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United States v. $417

United States District Court, D. Nevada

December 19, 2017

UNITED STATES OF AMERICA, Plaintiff,
v.
$417, 073 IN UNITED STATES CURRENCY seized from the premises of 2656 North Ontario Street, Las Vegas Nevada; $28, 230.05 IN UNITED STATES CURRENCY seized from J.P. Morgan Chase Account No. xxxxxxx2849; $21, 146.37 in UNITED STATES CURRENCY seized from J.P. Morgan Chase Bank Account No. xxxxxx5561; Defendants.

          STEVE W. MYHRE Acting United States Attorney

          MICHAEL A. HUMPHREYS Assistant United States Attorney

          UNITED STATES' UNOPPOSED MOTION TO CONTINUE CAFRA DEADLINE (SEVENTH REQUEST)

         Assistant United States Attorney U.S. Attorney's Office 501 Las Vegas Boulevard South, Suite 1100 Las Vegas, Nevada 89101 Telephone: 702-388-6336 Facsimile: 702-388-6787 Email: michael.humphreys@usdoj.gov Attorneys for the United States

         COMES NOW the United States of America and moves this Court to extend the CAFRA (Civil Asset Forfeiture Reform Act) deadline for the Government to file its forfeiture complaint, in rem, for 90 days, or until March 18, 2018. The current CAFRA deadline for the Government to file its complaint is December 17, 2017.

         This is the Government's Seventh request for an extension of the CAFRA deadline. Initially, this Court granted a 60-day continuance until April 11, 2017. The parties have agreed to previous extensions of time as they fastidiously attempt to resolve their differences regarding this seizure of nearly one-half million dollars in monetary assets. This iteration of a continuance motion is based upon the Government's efforts to procure business bank records for G-One Smoke Shop and personal bank records for Zalmai Basharyar, the owner of G-One Smoke Shop and the administrative claimant of all of the seized cash.

         This motion is unopposed by Claimants' Counsel.

         Pursuant to 18 U.S.C. 983(a)(2)(E), the United States has 90 days to file a civil complaint if an interested party files a timely administrative claim with the seizing agency. In this case, Immigration and Customs Enforcement seized the above-referenced defendants on August 17, 2016; and the claimants, Zalmai and Sona Basharyar, filed administrative claims with the Department of Homeland Security (United States Customs and Border Patrol) on November 10, 2016. As such, the United States was obliged to file its civil complaint in this case by February 10, 2017. In an uncontested motion filed on February 3, 2017, the United States requested an additional sixty (60) days to file a civil forfeiture complaint in this case because it (the United States) was still in the process of determining whether there was/is sufficient evidence to file such a complaint. The United States has gathered and is analyzing evidence, specifically bank and tax records as well as Nevada state employment agency records to determine, in general, whether it can meet the burden of the preponderance of evidence necessary to file a complaint; and in particular, whether there is a basis upon which the parties can reach an out-of-court settlement.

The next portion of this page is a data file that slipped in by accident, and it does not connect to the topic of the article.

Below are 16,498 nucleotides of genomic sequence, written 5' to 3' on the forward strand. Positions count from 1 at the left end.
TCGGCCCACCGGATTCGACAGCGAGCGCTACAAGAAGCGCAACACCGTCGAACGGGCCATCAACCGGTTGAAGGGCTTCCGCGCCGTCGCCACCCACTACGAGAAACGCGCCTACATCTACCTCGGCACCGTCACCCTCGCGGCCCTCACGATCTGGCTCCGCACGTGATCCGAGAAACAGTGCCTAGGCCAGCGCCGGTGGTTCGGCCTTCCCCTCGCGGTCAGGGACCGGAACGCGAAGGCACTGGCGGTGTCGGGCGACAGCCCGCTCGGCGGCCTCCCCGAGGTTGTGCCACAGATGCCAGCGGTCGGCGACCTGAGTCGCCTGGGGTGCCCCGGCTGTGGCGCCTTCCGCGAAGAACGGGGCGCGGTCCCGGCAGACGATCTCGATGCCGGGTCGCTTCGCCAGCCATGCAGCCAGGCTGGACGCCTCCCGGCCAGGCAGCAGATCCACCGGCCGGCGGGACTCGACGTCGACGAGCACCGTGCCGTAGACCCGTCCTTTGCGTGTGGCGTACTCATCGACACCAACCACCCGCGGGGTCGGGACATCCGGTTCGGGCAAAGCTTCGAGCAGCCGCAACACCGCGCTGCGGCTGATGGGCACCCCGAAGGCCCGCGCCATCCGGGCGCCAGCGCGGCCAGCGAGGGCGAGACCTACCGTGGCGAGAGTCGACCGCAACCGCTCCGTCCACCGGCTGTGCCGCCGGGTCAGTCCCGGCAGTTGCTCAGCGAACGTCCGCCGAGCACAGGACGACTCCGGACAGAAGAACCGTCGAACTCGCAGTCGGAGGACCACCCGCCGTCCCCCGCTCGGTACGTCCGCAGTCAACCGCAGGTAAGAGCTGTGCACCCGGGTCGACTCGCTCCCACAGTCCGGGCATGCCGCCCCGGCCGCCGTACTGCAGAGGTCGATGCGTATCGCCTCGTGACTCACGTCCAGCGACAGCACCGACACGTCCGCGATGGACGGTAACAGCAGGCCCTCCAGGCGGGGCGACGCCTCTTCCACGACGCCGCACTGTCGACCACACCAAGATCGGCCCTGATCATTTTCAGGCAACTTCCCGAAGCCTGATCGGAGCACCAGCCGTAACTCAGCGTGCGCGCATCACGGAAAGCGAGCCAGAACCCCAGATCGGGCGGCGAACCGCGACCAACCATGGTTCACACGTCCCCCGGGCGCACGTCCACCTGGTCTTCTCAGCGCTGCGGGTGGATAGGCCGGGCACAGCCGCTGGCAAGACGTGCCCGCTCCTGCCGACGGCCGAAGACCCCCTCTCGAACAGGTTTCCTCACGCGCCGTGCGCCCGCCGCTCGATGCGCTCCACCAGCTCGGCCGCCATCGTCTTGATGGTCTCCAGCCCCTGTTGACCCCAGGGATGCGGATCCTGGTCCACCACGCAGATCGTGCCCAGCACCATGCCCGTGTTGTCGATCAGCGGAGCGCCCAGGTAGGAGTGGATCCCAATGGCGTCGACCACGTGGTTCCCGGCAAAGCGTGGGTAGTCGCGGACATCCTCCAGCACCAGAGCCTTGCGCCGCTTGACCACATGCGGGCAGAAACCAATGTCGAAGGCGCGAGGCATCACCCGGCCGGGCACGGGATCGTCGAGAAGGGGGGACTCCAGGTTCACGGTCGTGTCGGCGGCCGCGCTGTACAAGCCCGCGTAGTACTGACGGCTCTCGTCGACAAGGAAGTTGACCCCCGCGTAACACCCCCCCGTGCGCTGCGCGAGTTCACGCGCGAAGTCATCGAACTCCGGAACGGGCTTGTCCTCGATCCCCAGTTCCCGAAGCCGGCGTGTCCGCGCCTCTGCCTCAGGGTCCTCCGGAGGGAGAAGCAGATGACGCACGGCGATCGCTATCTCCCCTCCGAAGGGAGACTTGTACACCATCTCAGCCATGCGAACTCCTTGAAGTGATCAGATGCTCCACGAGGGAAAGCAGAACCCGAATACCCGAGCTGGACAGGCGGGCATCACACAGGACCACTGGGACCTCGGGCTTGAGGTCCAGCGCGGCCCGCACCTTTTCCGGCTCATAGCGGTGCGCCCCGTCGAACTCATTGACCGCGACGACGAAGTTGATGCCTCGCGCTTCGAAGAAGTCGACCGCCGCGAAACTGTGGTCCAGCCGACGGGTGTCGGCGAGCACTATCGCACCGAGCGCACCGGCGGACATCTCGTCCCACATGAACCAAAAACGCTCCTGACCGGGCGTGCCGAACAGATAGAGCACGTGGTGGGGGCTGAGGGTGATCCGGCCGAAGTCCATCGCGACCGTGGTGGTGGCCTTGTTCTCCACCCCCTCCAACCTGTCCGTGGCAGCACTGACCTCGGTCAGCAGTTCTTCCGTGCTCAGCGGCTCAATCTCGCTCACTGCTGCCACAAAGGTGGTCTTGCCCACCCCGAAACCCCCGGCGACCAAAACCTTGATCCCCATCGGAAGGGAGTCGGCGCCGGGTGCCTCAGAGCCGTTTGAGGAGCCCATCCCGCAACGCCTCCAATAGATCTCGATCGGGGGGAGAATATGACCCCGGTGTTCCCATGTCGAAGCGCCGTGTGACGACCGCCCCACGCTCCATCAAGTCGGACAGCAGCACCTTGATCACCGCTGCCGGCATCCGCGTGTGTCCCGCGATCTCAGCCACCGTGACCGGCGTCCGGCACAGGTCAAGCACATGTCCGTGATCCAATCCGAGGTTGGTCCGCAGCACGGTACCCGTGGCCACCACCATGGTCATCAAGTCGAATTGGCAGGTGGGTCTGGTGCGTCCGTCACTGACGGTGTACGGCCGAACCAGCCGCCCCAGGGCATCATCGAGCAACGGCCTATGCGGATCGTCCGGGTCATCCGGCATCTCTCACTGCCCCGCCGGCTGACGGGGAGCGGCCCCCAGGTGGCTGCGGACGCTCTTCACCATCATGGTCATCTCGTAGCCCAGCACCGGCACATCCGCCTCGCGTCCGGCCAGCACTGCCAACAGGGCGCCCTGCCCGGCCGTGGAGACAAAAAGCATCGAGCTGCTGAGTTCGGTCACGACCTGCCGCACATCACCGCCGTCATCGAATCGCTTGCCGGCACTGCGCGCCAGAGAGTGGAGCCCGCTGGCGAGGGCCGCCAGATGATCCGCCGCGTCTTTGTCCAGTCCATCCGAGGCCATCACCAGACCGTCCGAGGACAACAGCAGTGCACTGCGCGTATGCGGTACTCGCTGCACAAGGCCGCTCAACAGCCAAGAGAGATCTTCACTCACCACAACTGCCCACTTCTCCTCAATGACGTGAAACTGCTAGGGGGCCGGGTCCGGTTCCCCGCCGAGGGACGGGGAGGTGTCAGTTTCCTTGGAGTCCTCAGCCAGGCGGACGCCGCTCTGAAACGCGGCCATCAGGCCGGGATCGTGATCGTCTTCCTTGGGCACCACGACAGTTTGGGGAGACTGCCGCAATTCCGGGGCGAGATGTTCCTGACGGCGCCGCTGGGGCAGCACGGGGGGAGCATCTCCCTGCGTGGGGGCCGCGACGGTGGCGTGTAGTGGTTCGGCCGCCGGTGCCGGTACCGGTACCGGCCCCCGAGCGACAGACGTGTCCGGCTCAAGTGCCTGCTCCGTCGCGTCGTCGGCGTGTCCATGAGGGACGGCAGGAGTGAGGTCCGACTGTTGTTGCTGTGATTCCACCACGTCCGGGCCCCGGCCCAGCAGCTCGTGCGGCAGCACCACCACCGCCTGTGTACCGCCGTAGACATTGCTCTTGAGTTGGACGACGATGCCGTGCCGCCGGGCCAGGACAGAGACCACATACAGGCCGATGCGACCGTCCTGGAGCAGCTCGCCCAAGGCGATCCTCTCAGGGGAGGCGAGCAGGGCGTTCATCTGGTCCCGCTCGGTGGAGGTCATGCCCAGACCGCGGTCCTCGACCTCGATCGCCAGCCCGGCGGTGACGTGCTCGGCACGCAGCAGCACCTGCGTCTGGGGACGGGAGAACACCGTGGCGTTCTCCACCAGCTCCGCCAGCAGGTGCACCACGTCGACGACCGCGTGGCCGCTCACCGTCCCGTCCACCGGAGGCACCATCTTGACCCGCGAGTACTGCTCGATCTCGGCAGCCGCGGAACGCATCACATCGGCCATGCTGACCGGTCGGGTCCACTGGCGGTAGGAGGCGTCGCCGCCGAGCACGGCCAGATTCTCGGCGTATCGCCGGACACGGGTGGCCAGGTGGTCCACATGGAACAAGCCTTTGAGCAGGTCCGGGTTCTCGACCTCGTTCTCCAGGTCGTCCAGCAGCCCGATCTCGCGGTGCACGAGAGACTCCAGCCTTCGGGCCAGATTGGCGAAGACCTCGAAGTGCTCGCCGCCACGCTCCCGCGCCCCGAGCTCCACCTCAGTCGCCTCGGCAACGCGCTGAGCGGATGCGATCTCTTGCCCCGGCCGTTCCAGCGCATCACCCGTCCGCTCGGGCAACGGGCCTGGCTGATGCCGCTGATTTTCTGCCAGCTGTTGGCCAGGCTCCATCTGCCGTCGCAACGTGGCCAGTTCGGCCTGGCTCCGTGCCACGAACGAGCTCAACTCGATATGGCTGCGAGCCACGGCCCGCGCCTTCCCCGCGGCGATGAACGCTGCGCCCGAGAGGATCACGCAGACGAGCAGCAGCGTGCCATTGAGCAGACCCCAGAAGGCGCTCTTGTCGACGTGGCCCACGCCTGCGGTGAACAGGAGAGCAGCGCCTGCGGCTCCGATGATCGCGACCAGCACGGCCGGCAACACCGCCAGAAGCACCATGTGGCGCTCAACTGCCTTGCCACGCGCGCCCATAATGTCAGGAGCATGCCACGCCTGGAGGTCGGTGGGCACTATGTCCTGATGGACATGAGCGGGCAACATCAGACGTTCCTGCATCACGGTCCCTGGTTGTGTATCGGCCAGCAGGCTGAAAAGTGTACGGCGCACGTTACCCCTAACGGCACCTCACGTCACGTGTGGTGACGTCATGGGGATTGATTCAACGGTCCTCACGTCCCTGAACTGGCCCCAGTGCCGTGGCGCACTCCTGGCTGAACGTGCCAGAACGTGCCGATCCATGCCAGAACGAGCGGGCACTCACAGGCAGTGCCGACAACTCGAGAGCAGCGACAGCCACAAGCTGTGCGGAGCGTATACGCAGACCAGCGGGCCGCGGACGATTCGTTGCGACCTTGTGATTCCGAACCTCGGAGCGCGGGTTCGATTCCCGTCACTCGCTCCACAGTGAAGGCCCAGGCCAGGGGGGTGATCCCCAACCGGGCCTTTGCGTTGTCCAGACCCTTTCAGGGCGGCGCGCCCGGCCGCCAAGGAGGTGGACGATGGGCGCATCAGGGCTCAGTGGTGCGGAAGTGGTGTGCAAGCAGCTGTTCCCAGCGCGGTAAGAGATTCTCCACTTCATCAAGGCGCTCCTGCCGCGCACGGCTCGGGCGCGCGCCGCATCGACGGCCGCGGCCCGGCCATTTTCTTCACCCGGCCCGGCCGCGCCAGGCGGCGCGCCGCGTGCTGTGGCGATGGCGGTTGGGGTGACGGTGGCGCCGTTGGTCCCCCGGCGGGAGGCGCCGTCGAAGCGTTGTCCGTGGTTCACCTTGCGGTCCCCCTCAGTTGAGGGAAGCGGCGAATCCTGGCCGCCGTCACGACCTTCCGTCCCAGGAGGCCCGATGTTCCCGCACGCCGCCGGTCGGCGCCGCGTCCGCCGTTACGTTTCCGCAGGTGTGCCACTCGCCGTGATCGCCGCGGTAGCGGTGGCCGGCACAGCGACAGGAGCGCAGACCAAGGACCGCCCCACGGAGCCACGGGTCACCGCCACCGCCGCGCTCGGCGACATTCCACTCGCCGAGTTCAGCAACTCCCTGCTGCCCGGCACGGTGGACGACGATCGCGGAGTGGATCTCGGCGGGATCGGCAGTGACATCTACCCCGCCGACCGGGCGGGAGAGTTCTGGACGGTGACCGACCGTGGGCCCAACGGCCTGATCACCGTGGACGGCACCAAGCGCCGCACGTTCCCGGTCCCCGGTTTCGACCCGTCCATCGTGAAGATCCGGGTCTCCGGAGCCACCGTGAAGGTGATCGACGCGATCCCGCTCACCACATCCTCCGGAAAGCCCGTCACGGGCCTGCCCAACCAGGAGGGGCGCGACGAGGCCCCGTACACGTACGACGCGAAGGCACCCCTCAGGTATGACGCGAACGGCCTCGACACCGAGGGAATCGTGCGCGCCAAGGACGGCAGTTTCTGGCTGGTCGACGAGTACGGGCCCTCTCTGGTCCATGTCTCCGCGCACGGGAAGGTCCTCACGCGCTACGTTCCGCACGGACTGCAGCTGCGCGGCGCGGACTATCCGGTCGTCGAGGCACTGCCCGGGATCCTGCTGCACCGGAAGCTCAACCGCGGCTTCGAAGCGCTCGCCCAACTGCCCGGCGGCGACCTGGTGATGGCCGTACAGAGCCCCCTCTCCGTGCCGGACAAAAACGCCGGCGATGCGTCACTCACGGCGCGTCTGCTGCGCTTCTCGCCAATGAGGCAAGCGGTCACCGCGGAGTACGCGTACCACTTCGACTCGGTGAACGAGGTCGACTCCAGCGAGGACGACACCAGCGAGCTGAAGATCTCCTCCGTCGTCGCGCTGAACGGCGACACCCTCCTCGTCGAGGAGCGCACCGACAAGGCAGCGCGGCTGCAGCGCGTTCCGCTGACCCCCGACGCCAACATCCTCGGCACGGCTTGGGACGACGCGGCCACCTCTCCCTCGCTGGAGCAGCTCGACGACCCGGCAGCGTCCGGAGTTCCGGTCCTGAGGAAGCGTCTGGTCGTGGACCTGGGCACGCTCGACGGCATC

Since this Court granted the most recent continuance motion, November 2, 2017, the Government is working in conjunction with the Claimant's counsel to secure bank records from 2005 to approximately 2011. The Government already has the Claimant's business and personal bank records from 2011 forward. Analysis of these earlier bank records is necessary to determine the accuracy and authenticity of the Claimant's assertion about the source of his income. Claimant, through his counsel, has pledged to cooperate with the Government to secure these earlier bank records, which, because of their age and their formatting of storage may take additional time for the bank to produce.

         As noted above, verification and analysis of the records will facilitate the settlement discussions one way or the other regarding the extent to which the seized funds can be traced to legitimate (or illegitimate) sources. Once the bank records have been received by the Government, it will take the financial analyst at the Department of Homeland Security some time to analyze the records depending on the volume of records that the bank produces, that spans a six-year period. He will then present his findings and conclusions to the United States Attorney for litigation evaluation.

         Accordingly, the United States requests an additional 90 days (or until March 18, 2018) to complete its financial analysis and determine whether to file a complaint in this matter.

         Counsel for the Government has consulted with the Claimant's counsel, Gabriel Grasso, and he has authorized Government counsel to represent to this Court that he does not object to this motion.

         This motion is not submitted solely for the purpose to delay or for any other improper purpose.

         WHEREFORE, for all of the reasons stated above, the United States moves this Court to continue the CAFRA deadline ...


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